I could get picky and express a view that he is really talking about "mainstream" cancers - I worry about brain tumours, pancreatic, liver and the less public cancers receiving the right levels of research funding to get them to the state of the art of breast cancer treatment.

Open quotesI worry that important developments like HIFU or Photo Dynamic Therapy are playing tenth fiddle to this "drug" culture we seem to be caught up inClose quotes


I worry too that important developments like HIFU or Photo Dynamic Therapy - both of which can be much, much cheaper - are playing tenth (not second) fiddle to this "drug" culture we seem to be caught up in, in the UK. Why, we still don’t teach our doctors such topics as "diet/nutrition, the role of toxins, or the effects of mental state" in their seven years at medical school, yet all can be linked to cancer.


The Health Authorities of the UK are preoccupied with drugs

I was recently on a golf course playing with a couple of strangers. Asked what I did, I mumbled something about being an "amateur cancer expert" to receive a tirade from one man. He turned out to be a 78 year-old Italian doctor, past professor, having worked in Italy and America and his "beef" was that the UK medical system is increasingly going in the opposite direction to other countries - it’s pre-occupied with drugs.

He spent two minutes haranguing me, saying that the drugs don’t "cure" anything and just make fortunes for certain companies. He’d cured his own cancer with diet, supplements, exercise - you know the rest! Fortunately for my golf he calmed down.

Next, I was reading the international edition of Newsweek, and a fascinating article by Fareed Zakaria called "The Decline and Fall of Europe", in which he argued that protectionism (farm policies, labour laws, labour movement, working hours etc) was creating such a mess in Europe that a current per capita GDP deficit against the USA of 25 per cent would become far worse over the next twenty years.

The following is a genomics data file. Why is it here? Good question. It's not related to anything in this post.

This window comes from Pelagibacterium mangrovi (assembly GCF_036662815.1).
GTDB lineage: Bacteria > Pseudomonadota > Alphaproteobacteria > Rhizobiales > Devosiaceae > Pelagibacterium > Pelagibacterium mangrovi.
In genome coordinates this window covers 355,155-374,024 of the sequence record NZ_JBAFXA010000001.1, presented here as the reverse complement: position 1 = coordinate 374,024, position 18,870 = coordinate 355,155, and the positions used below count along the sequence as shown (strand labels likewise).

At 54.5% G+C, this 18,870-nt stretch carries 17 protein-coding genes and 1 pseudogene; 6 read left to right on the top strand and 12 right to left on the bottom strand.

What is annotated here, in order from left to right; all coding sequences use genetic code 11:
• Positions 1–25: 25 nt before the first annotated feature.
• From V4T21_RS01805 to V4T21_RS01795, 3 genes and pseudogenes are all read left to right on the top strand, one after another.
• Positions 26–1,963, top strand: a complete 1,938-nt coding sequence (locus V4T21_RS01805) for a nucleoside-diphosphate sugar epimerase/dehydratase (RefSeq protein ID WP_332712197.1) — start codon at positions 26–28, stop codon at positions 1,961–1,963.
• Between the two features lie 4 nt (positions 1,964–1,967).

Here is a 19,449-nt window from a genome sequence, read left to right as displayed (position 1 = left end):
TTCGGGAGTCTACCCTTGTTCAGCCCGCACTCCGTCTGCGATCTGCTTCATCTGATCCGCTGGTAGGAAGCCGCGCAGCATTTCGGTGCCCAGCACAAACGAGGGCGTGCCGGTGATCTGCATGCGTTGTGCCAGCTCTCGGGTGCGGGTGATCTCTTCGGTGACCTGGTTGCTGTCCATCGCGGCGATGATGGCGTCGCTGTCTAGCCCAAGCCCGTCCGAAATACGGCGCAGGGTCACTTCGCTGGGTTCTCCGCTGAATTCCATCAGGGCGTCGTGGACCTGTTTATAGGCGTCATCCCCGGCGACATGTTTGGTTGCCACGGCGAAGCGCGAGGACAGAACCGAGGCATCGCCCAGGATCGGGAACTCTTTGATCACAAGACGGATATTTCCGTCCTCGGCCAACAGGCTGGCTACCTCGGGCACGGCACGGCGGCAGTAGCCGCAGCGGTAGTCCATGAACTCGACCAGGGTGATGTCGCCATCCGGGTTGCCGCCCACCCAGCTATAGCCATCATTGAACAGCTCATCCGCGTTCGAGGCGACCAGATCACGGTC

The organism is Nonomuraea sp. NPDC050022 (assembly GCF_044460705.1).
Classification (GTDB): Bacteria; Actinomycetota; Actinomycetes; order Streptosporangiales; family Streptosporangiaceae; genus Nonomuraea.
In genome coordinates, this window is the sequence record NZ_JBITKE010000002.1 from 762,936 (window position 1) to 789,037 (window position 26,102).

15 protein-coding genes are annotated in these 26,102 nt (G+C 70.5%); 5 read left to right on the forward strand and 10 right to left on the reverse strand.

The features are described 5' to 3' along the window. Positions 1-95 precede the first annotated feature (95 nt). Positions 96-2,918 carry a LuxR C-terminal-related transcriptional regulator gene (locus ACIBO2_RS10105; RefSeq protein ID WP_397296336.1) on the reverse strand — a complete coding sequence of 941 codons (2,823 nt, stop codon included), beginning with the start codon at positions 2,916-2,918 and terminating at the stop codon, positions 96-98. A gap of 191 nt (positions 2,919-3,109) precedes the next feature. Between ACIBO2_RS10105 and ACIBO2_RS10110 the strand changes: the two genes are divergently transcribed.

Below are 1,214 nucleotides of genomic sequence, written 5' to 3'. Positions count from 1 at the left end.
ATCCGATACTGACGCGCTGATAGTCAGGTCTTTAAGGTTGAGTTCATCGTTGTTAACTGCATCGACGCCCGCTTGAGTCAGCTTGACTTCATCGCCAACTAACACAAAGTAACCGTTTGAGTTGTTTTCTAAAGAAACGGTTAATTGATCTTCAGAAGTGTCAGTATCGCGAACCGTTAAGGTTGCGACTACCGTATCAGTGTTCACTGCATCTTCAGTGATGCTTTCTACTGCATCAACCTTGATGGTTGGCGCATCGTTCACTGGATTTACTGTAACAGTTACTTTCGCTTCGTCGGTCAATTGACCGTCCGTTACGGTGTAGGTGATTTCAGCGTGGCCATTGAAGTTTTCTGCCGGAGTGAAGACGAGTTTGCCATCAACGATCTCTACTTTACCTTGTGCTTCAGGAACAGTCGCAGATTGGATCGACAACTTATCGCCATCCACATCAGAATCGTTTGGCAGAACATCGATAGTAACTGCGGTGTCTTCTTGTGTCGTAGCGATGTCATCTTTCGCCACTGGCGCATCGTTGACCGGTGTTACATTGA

He went on to say that we would be only half as wealthy per head of population as the US, and that would have significant effects on certain things - like healthcare: we would simply not be able to afford the levels of care that the US, or even emerging countries like India and China, would have.

So back to Sikora, who is blatantly right! The way things are going we simply won’t be able to afford the wonder drugs. I discovered that even now where we spend just over five per cent of GDP on Healthcare, if we had all the drugs we need it would be 15 per cent, so goodness knows what the real figure would be in twenty years time!

Open quotesThe way things are going we simply won’t be able
                                               to afford the wonder drugsClose quotes


The high cost of drug marketing!


Now, the argument always runs that drugs are expensive because the up-front research and development costs are huge and these poor companies have to get their money back somehow. But is that really the case?